Monthly Archives: June 2016

Temple of Mars








Lightning charges the sky. My small dog is pitifully smaller cowering behind the toilet, trembling and afraid of the thunder. Three weeks since my last ride, and so much pain and suffering in those weeks they deserve their own name, a season of ugliness. The Dark Time. The Wickedness.

And yet, that is the way of war, that suffering falls hard on the innocent and yet you balance your grieving with the need to fill sandbags and fortify your redoubt against the next attacking wave. Carelessness comes sneaking on the western flank as ignorance attacks head on in its stupid stumbling.

Mars hangs low on the horizon, directing the assault and supervising disruption and destruction as I drive south through the storm unaware that my shoes are not in the back with my helmet. I park last in the line as riders are marshaling towards the edge of the forest. The rain stops and a blanket of steam rises above our heads. I accept a too big pair of shoes, pump a bit of air in my tires and fall in.

Last week in Orlando a fire alarm goes off just before midnight. I am lying wide awake in sweat when it happens so I am standing in the 10th floor hallway in the time it takes to find my flip flops. I board the glass elevator alone and begin the descent, picking up scared passengers at each floor. By the third floor we are packed, and a woman is crying in panic. “We’re going to be OK,” I tell her.

So it is a lie, but the type of lie that gives a little courage in the moment, just a breath of courage to get you to the next moment, and one more breath to the next until you get there, to a place where you are safe. A recorded voice, sickly sweet and calm tells us not to use the elevator.  I invite others to join me on the stairs, one man looks me in the eyes. Nobody moves or says a word. I get off by myself and walk down the concrete stairwell. Firefighters march into the lobby calmly, passing the word that it is a false alarm caused by the broken air-conditioning. I sit with the panicked woman and her husband. She can’t breathe between her sobs.

The forest floor is charred black from fire, so the normally thick tangle of green is gone, exposing us to Mars who can now take his time with us. Filtering towards the front my stale legs are warming, and I think I may not have lost as much as I thought. Two riders are just beyond my reach, but I see them dismount for a log and calculate that if I stay in the saddle I will be on them in seconds. I pull up and throw my bike forward, then I am in the air, legs above my head flying and then down, snarled in a brown weave of dead under-story. I am dizzy, but unhurt, and Bill pulls my bike from the net of vines and sees me back into the saddle. I fall way back as the adrenaline fades leaving me spent.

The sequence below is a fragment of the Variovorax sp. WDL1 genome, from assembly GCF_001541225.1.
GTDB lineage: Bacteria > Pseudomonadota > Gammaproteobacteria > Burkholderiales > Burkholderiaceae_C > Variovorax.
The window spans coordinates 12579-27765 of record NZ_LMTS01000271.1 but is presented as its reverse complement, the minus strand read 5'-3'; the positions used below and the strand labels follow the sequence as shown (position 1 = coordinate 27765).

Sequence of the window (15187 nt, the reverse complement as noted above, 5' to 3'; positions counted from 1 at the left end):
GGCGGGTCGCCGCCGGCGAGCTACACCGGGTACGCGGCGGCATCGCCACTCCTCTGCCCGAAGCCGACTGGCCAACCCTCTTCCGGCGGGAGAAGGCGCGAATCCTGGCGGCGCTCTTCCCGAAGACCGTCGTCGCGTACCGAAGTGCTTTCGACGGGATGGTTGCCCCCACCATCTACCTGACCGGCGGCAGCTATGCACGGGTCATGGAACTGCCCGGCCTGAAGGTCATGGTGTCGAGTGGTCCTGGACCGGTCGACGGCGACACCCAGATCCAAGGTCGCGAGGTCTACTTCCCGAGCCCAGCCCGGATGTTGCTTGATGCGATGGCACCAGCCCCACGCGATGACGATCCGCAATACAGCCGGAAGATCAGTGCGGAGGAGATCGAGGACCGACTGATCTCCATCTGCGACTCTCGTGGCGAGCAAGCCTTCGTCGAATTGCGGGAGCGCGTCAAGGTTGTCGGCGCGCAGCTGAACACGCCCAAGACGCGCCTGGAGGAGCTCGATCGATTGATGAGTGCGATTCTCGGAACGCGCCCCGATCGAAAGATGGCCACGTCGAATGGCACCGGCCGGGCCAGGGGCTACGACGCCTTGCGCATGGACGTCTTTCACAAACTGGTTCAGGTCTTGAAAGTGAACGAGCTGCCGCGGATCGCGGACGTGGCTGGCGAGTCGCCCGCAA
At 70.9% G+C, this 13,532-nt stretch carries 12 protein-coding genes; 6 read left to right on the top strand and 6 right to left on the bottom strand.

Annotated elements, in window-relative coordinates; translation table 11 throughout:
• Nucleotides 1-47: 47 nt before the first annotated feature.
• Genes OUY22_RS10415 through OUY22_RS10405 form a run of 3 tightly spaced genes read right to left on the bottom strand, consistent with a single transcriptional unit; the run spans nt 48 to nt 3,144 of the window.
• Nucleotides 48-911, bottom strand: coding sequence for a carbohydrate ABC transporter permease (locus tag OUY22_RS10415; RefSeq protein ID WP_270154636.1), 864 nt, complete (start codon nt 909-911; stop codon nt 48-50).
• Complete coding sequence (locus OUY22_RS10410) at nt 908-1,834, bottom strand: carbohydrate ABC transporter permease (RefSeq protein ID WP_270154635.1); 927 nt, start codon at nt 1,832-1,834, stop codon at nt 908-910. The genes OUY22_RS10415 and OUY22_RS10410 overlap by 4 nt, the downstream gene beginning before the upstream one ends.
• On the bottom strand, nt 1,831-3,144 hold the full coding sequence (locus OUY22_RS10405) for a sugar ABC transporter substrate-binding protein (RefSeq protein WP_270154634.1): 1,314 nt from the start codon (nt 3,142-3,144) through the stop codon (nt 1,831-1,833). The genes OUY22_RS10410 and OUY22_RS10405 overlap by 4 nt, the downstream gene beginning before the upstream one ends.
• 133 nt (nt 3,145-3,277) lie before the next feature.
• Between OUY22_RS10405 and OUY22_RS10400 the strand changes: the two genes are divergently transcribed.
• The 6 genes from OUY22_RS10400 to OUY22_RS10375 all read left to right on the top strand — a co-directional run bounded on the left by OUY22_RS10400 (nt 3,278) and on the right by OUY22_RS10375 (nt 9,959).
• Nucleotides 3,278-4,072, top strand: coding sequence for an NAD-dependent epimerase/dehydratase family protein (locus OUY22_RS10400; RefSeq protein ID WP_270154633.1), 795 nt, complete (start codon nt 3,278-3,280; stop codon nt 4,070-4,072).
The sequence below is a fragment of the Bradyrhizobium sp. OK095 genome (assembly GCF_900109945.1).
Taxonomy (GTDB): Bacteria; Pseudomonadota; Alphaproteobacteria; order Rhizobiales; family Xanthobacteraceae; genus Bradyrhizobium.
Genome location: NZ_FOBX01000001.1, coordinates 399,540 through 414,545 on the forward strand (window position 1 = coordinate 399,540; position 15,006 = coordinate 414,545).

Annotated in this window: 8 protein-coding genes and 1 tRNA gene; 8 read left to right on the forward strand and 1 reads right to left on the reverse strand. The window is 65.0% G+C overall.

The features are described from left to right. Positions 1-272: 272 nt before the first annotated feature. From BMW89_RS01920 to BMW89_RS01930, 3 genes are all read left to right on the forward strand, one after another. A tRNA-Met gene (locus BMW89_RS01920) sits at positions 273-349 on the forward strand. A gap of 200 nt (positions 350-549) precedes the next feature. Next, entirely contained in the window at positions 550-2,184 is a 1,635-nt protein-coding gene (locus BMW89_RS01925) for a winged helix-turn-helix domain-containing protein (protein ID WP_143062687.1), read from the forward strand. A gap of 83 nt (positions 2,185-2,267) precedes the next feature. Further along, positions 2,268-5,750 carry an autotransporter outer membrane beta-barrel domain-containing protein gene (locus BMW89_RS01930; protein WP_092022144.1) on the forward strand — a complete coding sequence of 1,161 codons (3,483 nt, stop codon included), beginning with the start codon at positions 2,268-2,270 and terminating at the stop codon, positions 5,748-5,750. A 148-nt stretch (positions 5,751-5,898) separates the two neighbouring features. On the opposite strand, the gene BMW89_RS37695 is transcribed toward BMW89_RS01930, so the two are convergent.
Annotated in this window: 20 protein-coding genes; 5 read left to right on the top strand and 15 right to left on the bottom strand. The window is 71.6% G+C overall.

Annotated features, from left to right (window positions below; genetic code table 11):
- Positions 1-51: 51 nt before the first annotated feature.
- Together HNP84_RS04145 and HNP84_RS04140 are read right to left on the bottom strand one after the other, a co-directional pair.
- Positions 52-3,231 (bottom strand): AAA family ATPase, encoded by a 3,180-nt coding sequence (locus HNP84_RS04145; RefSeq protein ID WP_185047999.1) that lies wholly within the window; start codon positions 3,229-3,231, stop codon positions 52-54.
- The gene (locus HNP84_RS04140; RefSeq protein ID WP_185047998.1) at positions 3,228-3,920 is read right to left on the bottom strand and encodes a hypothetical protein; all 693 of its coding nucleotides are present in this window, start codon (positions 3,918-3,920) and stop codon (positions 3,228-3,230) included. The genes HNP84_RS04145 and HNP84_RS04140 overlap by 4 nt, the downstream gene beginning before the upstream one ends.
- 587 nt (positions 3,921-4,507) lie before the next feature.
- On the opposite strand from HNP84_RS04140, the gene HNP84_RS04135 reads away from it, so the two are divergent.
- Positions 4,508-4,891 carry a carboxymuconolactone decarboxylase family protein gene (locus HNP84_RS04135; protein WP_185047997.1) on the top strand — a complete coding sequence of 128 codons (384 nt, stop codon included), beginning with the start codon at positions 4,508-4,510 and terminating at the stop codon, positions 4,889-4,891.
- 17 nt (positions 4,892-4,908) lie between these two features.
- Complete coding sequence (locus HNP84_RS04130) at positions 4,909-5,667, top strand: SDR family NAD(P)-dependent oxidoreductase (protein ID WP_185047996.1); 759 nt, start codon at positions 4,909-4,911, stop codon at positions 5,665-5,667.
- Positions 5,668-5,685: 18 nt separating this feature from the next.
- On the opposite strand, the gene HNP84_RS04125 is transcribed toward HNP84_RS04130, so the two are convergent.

An old man I know sits in his old man chair listening to the music of his years through stereo headphones. His finger taps the air directing the clave. His brow delights and furrows as he critiques each note. He is not in a hurry, the count is one, two, three, four, FIVE, one, two, three, four, FIVE and the song must arrive at each note with a precise urgency, but not hurry. He is a bass player, and only he can resolve the tune and let the final note ring out.

Mars you bastard. Randy’s tire explodes and I think the roasting ground has melted it, but it is a broken bottle with a message in it that has floated so far into the woods. The message reads, “You must stop here.”

Again, there is Bill, assisting and teaching in a soothing voice. “Let’s patch the breech and re-inflate it, not too much.” A CO2 cartridge kicks back and slams Randy’s thumb into the teeth of his gears drawing blood that seeps around his nail. He doesn’t stop working, just grimly dressing the wound to the tire while his own wound flows red. The rest of us impatiently watch him bleed, eager to be moving.  Off we go. This ride is cursed, yet in some ways also blessed. This ride has become real life, not just play. I look at the strangers around me and begin to see actual faces and hear their unique voices instead of seeing them all as just them.